Research of the group
Our current research involves the study of microorganisms that metabolise
toxic metals (e.g. uranium) and metalloids (e.g. arsenic).
Two soluble forms of arsenic are found in nature: arsenite [As(III)] and arsenate [As(V)]. Both of these forms are toxic and represent a threat to our health (e.g., in Bangladesh and West Bengal) and environment (owing often to human activities such as mining). Our interest stems from the fact that microbes can use toxic substances such as arsenic for growth, by using arsenate as an electron acceptor (i.e., for respiration) or arsenite as an electron donor (with either oxygen or nitrate as an electron acceptor). The areas we are interested in addressing are: (1) how do microbes use arsenic for growth (i.e. what is the mechanism)?, (2) how is the metabolism regulated?, 3) what is the distribution and abundance of the genes that encode these properties, in various environments, (4) what is the role of these organisms in the cycling of arsenic in the environment, (5) what is the origin of the enzymes involved in the metabolism and (6) how can we use the metabolic enzymes for biosensors or organisms for bioremediation?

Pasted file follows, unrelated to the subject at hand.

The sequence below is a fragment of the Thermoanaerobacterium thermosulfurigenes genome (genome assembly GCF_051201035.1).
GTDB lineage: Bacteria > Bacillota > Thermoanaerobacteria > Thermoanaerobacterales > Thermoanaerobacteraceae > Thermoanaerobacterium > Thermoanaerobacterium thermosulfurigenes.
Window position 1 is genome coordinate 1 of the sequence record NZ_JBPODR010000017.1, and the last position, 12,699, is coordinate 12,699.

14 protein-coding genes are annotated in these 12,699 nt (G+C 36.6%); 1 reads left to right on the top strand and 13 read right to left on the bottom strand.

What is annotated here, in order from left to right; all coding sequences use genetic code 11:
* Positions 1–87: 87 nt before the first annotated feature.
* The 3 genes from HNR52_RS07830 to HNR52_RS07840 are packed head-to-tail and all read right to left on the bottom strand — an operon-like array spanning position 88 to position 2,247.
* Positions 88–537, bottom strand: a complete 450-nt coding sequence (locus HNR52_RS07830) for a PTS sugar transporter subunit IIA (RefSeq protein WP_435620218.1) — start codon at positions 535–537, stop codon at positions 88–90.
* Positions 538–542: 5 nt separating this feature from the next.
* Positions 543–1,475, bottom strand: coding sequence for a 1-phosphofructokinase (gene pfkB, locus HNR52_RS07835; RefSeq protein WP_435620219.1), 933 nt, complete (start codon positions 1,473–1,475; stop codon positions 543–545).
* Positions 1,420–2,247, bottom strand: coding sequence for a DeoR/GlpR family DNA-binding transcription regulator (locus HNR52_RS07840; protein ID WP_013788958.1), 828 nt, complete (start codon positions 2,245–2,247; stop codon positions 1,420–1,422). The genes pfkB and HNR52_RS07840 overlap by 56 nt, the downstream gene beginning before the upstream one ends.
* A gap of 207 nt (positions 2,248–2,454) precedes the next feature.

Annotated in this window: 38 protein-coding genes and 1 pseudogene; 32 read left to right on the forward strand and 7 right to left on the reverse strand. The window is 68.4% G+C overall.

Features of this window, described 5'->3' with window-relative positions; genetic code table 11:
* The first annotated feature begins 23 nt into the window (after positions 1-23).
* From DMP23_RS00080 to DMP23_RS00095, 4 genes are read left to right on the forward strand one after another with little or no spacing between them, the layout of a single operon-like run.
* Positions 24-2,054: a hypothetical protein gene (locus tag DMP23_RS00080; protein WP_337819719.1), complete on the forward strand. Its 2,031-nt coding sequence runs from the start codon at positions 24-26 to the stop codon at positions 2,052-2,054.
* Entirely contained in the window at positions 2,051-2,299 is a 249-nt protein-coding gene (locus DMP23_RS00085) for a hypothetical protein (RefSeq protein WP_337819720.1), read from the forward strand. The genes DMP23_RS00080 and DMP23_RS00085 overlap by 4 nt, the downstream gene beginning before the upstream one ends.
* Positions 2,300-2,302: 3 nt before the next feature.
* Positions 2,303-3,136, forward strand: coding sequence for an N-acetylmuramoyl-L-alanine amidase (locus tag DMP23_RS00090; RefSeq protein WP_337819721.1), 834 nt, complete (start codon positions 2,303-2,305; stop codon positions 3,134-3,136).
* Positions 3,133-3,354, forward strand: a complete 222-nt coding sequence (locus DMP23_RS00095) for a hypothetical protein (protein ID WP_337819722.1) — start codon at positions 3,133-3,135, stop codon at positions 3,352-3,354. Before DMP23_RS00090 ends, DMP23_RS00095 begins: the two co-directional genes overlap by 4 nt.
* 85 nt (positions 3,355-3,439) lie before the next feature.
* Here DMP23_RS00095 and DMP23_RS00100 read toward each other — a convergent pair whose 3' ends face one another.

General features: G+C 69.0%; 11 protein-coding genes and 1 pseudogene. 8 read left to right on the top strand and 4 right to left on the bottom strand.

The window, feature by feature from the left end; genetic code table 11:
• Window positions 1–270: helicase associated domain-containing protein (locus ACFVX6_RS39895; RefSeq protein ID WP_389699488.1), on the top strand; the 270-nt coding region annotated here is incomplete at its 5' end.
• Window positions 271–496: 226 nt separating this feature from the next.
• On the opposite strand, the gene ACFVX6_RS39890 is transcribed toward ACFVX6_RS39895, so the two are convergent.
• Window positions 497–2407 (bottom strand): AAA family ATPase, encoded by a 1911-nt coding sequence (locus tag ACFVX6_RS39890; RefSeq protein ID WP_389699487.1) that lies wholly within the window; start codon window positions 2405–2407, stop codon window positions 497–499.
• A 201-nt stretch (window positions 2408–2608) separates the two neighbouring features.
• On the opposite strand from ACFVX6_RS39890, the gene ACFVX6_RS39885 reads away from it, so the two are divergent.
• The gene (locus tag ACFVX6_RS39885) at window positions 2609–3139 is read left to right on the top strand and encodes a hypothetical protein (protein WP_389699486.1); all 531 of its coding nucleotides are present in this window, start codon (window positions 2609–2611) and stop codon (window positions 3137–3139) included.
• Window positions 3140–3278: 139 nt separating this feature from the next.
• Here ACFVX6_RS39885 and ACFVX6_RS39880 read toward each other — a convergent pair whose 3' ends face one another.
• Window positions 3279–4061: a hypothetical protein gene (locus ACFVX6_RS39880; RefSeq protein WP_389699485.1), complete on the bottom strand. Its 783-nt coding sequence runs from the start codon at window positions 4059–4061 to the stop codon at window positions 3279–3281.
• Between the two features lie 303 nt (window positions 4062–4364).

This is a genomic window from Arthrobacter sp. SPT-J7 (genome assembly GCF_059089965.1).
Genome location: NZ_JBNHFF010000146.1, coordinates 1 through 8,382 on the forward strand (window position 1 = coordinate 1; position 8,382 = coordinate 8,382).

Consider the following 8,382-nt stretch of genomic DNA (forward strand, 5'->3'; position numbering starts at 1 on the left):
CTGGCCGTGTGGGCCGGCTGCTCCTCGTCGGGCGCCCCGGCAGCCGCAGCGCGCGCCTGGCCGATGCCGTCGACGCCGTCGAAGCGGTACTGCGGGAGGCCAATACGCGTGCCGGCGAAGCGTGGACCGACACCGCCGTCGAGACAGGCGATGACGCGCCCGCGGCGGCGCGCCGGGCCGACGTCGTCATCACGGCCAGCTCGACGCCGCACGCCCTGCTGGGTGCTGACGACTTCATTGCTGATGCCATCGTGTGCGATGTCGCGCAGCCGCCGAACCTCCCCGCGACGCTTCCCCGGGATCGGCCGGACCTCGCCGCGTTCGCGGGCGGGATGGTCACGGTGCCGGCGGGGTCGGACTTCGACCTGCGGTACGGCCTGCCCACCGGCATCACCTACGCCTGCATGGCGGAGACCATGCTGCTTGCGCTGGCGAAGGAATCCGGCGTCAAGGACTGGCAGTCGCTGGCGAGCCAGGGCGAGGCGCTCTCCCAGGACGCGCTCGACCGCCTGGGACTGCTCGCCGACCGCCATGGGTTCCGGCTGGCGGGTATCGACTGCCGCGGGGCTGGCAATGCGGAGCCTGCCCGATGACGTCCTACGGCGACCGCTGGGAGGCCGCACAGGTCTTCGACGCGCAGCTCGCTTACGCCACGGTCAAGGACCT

Microbial metabolism, metalloproteins, bacterial plasmids, evolution of metabolic enzymes
John Christodoulou (SMB), Snezana Djordjevic (SMB), Andrew Martin (SMB), John McArthur (Earth Sciences), Christine Orengo (SMB), Kostas Thalassinos (SMB).
Karen Hudson-Edwards (Birkbeck University of London), Tony Cass (Imperial College London), Philippe Bertin (University of Strasbourg), James Naismith (St Andrews, Scotland), Barbara Schoepp-Cothenet & Wolfgang Nitschke (CNRS, Marseille), Paul Bernhardt (University of QLD), Ron Oremland (USGS), John Stolz (Duquesne University), Dianne Newman (Caltech).